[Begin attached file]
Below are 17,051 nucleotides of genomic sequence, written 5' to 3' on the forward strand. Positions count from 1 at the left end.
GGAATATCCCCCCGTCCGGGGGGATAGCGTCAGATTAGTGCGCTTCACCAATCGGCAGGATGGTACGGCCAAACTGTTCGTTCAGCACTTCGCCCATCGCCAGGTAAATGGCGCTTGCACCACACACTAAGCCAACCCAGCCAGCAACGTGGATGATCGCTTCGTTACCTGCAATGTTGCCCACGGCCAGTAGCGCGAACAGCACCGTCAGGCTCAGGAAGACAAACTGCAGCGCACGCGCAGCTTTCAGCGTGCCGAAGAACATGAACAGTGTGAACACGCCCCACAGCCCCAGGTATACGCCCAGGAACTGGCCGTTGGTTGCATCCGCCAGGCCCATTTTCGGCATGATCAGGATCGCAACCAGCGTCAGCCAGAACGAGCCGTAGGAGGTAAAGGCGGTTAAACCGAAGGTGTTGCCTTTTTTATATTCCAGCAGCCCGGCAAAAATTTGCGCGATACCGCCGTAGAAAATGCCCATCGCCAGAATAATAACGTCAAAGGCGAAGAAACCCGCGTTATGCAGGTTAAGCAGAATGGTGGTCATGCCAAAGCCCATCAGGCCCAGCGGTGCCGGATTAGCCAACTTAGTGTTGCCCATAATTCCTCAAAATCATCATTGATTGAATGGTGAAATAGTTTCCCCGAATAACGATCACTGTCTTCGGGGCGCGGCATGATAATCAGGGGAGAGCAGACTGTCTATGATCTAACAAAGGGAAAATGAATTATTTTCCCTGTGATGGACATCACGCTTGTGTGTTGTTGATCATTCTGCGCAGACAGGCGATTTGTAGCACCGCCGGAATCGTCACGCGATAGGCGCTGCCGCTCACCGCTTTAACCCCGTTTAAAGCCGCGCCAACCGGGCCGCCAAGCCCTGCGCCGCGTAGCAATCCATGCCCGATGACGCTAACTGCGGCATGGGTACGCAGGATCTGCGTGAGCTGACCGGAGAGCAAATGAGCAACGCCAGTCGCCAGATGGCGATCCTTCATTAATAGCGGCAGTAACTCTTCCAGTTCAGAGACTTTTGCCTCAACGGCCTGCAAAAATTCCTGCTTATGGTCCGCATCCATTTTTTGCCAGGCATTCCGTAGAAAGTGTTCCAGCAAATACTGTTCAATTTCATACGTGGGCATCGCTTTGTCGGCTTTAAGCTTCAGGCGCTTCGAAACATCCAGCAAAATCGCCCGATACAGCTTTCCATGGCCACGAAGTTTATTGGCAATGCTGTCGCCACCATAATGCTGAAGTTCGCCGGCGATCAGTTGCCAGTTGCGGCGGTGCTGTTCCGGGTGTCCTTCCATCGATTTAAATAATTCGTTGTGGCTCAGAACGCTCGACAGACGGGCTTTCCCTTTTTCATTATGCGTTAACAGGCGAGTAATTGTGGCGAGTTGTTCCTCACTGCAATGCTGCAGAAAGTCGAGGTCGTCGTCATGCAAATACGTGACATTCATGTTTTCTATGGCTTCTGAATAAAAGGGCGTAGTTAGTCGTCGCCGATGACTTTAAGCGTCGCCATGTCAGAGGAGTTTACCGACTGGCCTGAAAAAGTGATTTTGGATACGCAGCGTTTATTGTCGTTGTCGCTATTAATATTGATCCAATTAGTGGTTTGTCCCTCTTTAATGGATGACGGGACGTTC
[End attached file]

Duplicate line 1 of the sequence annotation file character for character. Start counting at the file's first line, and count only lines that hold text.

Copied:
Below are 17,051 nucleotides of genomic sequence, written 5' to 3' on the forward strand. Positions count from 1 at the left end.